Why David Einhorn is shorting the ‘mother fracker’ and other oil companies
Hedge fund manager David Einhorn thinks oil producers are screwed no matter what happens to crude; Jana Partners’ Barry Rosenstein is bullish on shareholder activism; Keith Meister, founder of Corvex Management, thinks Pizza Hut parent Yum! Brands (YUM) looks delicious; and Omega Advisors CEO Leon Cooperman is feeling good about stocks including Actavis (ACT), Citigroup (C) and General Motors (GM).
Presenters at the 20th annual Sohn Investment Conference, held at New York’s Lincoln Center on Monday, were generally bullish, sharing more than a dozen of their favorite stock picks, as well as a few of their current short bets. But Einhorn’s bearish call on fracking was a memorable highlight.
Einhorn, founder and president of Greenlight Capital, kicked off the event by arguing that a handful of leading American oil companies that rely heavily on fracking were “poised for a fall”—even if the price of crude rebounds from its current depressed prices. “We object to oil fracking because the investment can contaminate portfolio returns,” Einhorn said during his presentation.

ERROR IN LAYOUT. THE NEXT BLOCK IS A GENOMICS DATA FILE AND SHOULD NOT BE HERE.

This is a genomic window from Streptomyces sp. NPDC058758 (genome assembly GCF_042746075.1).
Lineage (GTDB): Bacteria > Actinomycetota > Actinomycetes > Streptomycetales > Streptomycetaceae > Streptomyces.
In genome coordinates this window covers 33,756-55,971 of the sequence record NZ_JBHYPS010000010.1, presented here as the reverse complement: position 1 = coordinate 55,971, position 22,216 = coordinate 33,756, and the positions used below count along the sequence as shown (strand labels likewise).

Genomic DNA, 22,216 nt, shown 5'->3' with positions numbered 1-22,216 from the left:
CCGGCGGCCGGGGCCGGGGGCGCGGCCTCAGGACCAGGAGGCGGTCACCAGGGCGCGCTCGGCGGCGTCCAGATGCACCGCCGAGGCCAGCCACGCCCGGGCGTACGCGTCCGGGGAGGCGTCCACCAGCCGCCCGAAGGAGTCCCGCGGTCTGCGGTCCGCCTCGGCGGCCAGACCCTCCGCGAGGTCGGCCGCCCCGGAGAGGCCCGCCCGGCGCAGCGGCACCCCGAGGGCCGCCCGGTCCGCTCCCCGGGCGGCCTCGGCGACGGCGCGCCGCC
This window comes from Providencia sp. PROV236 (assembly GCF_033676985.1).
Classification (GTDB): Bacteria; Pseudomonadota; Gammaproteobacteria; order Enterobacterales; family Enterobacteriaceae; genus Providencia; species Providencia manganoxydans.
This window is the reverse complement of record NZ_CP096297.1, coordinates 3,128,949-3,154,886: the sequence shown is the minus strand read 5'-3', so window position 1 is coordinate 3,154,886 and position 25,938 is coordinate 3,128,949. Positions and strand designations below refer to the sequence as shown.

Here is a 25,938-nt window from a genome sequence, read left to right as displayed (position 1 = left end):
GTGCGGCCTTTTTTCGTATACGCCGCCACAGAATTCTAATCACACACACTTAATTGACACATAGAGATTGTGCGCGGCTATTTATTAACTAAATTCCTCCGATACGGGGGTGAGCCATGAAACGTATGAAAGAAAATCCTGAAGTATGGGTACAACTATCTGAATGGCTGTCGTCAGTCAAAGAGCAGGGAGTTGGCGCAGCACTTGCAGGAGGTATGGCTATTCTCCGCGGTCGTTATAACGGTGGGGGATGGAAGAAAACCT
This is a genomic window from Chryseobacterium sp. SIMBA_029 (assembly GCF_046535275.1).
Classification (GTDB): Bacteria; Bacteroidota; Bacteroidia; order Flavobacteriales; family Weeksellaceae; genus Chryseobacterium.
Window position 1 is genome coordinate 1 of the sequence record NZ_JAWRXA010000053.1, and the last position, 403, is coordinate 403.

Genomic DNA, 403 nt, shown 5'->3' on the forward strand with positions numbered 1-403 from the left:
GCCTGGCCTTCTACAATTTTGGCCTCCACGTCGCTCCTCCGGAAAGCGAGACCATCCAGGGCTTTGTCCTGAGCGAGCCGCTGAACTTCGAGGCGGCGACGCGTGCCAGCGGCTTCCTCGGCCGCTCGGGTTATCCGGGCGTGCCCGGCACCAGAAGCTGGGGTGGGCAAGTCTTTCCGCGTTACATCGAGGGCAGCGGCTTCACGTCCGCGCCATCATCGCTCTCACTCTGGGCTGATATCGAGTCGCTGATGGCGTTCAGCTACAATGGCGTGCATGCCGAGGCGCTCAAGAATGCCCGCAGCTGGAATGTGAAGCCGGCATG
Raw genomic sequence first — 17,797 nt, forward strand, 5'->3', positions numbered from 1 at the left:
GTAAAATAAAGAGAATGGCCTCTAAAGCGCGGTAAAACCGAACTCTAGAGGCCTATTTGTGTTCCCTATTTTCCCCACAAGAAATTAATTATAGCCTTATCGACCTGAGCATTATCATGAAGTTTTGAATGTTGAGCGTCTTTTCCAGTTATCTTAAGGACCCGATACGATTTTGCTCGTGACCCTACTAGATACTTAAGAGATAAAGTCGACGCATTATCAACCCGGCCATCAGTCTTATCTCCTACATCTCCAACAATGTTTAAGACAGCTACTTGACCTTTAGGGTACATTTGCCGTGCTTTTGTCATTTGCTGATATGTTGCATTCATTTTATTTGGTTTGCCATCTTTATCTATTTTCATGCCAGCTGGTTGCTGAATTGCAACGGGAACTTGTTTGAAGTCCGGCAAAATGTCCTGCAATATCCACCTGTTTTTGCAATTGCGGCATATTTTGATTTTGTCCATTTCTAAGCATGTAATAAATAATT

Of those short positions, Einhorn described Pioneer Natural Resources (PXD) as the “mother fracker,” saying its oil production and reserves have not kept up with the company’s increased spending on drilling and developing wells. “It’s well loved, well located and well run,” Einhorn said as he introduced the company. Still, he added, “A business that burns cash and doesn’t grow isn’t worth anything,” he said. “That’s like using $50 bills to counterfeit $20s.”
Shares of Pioneer Natural Resources dropped immediately as Einhorn detailed his position; they fell more than 3% during Einhorn’s presentation and were still down almost 2% when the market closed.
Einhorn is also shorting other fracking-dependent oil companies that he believes are overvalued, including Concho Resources (CXO), Whiting Petroleum (WLL), Continental Resources (CLR) and EOG Resources (EOG).
In closing, Einhorn summed up his outlook by alluding to another f-word that sounds similar to “frack” but would not be appropriate to say in public. No matter what the oil price does, “the frackers are—,” Einhorn said, then pursed his lips and smiled mischievously before walking off stage.